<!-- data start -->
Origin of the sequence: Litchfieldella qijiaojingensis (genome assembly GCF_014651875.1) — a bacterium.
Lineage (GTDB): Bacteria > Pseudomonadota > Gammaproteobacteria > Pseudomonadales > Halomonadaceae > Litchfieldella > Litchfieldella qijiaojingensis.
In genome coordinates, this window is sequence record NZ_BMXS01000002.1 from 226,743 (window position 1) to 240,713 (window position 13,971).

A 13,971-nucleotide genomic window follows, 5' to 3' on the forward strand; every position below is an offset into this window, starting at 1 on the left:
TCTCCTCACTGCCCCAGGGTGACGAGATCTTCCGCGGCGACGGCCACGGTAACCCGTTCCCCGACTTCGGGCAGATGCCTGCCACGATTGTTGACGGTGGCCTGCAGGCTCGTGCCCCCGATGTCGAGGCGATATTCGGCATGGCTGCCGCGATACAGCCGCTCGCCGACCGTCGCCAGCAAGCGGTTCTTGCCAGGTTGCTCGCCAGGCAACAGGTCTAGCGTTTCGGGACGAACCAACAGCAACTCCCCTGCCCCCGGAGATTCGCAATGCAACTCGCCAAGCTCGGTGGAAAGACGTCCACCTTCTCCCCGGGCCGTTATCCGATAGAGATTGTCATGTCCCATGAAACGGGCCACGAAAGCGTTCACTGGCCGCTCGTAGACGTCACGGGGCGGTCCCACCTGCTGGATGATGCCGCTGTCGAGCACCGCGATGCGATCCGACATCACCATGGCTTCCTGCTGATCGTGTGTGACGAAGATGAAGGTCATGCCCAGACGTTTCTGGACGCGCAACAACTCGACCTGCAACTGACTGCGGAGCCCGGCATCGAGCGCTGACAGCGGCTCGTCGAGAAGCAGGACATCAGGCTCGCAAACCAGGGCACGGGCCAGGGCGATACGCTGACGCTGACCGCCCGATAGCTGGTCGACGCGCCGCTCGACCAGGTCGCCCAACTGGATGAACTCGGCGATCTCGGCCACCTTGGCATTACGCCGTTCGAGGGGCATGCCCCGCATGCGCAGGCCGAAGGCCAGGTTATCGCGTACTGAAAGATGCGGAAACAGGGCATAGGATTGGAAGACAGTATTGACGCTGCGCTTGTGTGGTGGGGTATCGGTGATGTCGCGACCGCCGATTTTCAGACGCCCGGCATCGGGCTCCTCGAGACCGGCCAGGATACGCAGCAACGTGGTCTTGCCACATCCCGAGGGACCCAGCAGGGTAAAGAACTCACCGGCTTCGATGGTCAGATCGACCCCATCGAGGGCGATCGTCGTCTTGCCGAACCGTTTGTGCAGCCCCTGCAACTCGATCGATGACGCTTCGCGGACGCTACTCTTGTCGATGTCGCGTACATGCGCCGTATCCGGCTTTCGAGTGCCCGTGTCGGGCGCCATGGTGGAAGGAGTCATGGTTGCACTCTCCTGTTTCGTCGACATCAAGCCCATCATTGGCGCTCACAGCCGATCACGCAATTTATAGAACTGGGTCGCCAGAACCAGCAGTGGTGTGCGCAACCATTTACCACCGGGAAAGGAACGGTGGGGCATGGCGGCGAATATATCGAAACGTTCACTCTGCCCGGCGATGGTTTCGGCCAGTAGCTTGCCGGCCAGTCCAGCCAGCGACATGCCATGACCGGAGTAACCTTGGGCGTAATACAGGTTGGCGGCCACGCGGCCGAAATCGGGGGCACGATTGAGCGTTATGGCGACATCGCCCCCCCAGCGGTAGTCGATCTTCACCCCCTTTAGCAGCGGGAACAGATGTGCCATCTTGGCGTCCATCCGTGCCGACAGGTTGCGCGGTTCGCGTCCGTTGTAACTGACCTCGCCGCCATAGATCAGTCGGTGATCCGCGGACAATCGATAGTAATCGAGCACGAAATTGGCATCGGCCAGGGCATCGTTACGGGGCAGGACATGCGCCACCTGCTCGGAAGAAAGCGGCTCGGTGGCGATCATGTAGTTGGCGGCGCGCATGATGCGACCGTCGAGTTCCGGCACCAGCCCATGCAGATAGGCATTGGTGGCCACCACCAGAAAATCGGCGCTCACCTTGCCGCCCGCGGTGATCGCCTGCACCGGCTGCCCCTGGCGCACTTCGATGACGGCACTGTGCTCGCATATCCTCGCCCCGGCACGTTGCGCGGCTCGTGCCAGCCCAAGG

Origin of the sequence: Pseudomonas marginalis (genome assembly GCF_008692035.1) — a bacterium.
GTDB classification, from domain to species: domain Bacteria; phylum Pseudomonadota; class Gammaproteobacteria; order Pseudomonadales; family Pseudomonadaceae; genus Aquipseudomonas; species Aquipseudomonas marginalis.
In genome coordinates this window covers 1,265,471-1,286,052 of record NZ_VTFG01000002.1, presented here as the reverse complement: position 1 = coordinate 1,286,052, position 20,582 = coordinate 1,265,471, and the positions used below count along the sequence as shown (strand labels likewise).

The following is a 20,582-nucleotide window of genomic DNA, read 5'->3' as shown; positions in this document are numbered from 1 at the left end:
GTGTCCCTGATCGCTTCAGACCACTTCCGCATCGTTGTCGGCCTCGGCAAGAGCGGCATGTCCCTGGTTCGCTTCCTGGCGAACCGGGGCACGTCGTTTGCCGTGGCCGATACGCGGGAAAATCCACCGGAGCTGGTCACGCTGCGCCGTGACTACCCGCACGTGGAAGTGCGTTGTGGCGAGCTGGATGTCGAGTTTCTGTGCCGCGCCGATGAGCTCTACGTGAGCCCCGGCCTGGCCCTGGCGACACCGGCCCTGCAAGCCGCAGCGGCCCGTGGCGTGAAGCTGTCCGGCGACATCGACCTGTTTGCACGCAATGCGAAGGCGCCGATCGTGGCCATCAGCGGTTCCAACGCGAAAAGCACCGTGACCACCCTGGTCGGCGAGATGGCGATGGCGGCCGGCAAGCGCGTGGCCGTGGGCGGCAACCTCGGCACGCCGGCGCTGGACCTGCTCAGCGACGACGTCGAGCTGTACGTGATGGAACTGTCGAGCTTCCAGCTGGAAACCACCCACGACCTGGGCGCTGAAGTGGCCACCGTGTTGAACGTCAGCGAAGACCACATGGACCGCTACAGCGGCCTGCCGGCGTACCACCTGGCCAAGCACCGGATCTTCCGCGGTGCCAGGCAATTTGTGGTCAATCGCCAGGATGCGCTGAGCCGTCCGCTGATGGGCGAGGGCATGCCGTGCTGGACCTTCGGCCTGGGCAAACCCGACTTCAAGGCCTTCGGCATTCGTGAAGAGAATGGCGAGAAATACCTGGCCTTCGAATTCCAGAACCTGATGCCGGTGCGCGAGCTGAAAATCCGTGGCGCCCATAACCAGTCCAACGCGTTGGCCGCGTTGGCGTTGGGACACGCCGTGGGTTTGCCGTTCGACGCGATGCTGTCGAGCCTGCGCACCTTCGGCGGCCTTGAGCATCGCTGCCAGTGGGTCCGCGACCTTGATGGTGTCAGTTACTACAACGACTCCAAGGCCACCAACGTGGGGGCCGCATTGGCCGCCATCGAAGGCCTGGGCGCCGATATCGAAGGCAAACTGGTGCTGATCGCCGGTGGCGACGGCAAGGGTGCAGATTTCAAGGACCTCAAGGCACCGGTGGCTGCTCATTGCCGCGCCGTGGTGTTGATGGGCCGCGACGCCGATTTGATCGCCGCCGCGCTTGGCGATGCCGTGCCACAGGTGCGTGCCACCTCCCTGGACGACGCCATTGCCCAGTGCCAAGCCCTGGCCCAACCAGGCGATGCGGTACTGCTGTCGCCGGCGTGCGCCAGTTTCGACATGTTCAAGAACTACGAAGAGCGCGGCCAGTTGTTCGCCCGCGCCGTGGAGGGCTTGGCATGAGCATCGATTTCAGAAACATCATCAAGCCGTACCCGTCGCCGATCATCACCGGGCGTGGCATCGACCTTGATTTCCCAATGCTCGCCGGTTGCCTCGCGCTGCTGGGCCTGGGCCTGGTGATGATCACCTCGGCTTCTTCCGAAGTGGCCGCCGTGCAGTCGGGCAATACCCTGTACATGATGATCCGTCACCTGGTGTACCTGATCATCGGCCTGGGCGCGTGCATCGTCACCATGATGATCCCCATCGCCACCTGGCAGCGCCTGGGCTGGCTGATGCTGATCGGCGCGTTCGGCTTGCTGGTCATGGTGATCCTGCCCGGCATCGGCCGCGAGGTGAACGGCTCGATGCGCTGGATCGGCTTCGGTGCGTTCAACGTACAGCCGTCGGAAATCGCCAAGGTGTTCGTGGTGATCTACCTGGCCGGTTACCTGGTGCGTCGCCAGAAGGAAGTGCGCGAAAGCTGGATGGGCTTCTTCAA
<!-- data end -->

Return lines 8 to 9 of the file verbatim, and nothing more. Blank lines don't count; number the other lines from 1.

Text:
In genome coordinates this window covers 1,265,471-1,286,052 of record NZ_VTFG01000002.1, presented here as the reverse complement: position 1 = coordinate 1,286,052, position 20,582 = coordinate 1,265,471, and the positions used below count along the sequence as shown (strand labels likewise).

The following is a 20,582-nucleotide window of genomic DNA, read 5'->3' as shown; positions in this document are numbered from 1 at the left end: